forgotten heroes

Droves of guitarists can be traced back to Clarence White, from acoustic flatpicker Tony Rice to steel-inspired Tele players like Brad Paisley and Marty Stuart. Stuart now owns White’s famed Tele with the first StringBender, while Rice owns White’s Martin D-28 Herringbone.
Photo by Frank Chino

From his family bluegrass band to joining the Byrds and driving the invention of the StringBender, White’s hybrid style and repertoire has inspired generations of pickers since he came on the scene as an in-demand session player in the ’60s.

In the mid 1960s, the Byrds were one of a handful of bands that defined the era. Built around tight vocal harmonies and Roger McGuinn's jangly Rickenbacker 12-string, their chart-topping music incorporated elements of folk, early rock, country, and psych. But by 1968 the original lineup had disbanded and version two—featuring multi-instrumentalist and vocalist Gram Parsons—was also ending. By mid-year, McGuinn was the only remaining original member. But he had an ace up his sleeve: In July of that year, he reunited with founding bassist Chris Hillman and they recruited guitarist Clarence White into the band.

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A smoke-shrouded Walley wields a Strat at a recent performance.

While playing with Zappa and Beefheart, this blues guitarist pushed the limits of traditional form within avant-garde rock.

Denny Walley isn’t a household name—but he should be. His exquisite slide work and powerful vocals are integral to classic Frank Zappa albums like Bongo Fury, Joe’s Garage, You Are What You Is, and others. He had a similar role in Captain Beefheart’s Magic Band. (His Beefheart alias was “Feelers Rebo.”) He toured extensively with Beefheart, and his guitar appears on the often-bootlegged 1978 classic Bat Chain Puller. But Walley’s work isn’t limited to the esoteric or avant-garde. He spent years as a sideman immersed in soul, funk, R&B, and blues, and nearly hit the big time with the hard-rocking Geronimo Black.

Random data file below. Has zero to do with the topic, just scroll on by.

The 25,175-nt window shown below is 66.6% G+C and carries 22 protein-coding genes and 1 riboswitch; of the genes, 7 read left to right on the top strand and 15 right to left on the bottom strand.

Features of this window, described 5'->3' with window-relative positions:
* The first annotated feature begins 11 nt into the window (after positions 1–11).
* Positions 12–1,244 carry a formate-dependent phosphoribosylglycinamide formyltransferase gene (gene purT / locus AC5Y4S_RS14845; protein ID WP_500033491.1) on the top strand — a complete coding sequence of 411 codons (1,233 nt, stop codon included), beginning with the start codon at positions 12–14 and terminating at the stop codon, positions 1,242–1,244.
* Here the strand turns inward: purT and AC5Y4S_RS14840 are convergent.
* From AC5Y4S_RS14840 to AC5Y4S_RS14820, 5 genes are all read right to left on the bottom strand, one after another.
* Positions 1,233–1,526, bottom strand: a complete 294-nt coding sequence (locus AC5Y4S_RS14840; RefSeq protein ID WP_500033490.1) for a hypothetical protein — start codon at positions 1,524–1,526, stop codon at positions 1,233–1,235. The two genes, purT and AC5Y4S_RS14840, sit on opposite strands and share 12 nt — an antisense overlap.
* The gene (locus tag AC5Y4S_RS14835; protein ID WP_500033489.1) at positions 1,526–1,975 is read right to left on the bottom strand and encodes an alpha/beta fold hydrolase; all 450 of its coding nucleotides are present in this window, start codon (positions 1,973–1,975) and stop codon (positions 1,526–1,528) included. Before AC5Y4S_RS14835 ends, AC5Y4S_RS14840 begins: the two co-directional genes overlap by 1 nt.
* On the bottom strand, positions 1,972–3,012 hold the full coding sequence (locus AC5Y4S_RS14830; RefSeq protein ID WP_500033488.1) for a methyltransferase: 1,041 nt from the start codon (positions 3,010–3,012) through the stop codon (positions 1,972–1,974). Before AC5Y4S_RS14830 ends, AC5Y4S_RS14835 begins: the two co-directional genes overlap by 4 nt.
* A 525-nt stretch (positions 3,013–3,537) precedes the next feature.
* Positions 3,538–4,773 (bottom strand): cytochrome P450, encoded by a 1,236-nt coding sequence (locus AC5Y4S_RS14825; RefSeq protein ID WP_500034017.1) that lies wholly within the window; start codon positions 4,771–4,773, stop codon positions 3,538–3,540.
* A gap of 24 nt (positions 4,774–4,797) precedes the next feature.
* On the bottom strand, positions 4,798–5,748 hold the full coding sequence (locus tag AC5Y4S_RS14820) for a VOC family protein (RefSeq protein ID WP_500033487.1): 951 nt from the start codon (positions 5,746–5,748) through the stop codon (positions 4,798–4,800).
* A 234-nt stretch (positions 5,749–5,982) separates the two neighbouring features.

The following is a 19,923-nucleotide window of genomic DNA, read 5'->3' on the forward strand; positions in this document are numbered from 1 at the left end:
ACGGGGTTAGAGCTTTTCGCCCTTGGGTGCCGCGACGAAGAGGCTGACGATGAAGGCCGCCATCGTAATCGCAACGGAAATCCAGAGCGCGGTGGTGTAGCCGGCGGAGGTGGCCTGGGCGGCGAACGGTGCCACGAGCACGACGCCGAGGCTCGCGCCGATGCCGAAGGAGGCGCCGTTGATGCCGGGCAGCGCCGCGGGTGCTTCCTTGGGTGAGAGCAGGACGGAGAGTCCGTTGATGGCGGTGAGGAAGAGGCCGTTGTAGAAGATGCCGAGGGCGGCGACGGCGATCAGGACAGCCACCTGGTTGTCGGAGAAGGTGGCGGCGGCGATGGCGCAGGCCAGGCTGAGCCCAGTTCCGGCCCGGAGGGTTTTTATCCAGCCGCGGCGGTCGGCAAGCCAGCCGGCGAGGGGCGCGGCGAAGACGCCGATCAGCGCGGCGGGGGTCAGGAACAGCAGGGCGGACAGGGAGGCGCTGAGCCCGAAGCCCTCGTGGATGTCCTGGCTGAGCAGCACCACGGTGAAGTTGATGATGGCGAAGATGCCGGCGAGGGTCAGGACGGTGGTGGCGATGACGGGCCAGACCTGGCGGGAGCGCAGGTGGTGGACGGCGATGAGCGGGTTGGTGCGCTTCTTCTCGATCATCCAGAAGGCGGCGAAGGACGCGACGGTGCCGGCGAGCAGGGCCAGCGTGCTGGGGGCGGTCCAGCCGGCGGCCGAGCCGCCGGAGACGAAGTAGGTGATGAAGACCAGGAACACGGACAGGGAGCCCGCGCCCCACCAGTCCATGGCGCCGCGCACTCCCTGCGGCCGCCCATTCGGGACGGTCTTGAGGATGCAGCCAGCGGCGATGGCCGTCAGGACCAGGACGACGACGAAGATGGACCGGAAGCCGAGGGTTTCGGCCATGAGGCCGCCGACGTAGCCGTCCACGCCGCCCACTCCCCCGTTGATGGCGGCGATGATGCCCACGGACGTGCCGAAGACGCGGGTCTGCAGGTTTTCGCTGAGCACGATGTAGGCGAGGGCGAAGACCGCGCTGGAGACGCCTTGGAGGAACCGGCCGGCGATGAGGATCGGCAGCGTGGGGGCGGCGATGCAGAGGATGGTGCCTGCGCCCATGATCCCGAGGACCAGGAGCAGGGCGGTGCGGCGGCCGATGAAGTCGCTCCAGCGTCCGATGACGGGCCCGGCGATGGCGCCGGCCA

But Walley’s most important accomplishment may be his ability to straddle those dissimilar worlds. Regardless of context—be it far-out, contemporary, traditional, or mutant hybrid—Walley speaks in a unique voice. And that voice, whether quoting one of his heroes or interpreting the visions of a mad musical genius, helped redefine what the guitar can do.

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Pops Staples at the Chicago Blues Fest on June 8, 1986.
Photo by Kirk West / Archive Photos / Getty Images

The gospel guitarist who took his tremolo-shaken country blues from Sunday mass to the masses.

Whenever you hear country blues-inflected guitar played through an amp with tremolo, you’re hearing a sound descended from singer/composer/guitarist Pops Staples. Best known as the leader of a family gospel group, the Staple Singers, his guitar style influenced and inspired John Fogerty, Bonnie Raitt, Ry Cooder, and countless others. The dark mystery of his instrument’s wavy sound has become part of the fabric of American music.

Roebuck Staples, known as “Pops,” was born to Warren and Florence Staples on December 28, 1914, on a cotton plantation near Winona, Mississippi. Roebuck and his older brother Sears were named after the Chicago mail-order company that supplied millions of rural Americans with everything from washing machines to musical instruments.

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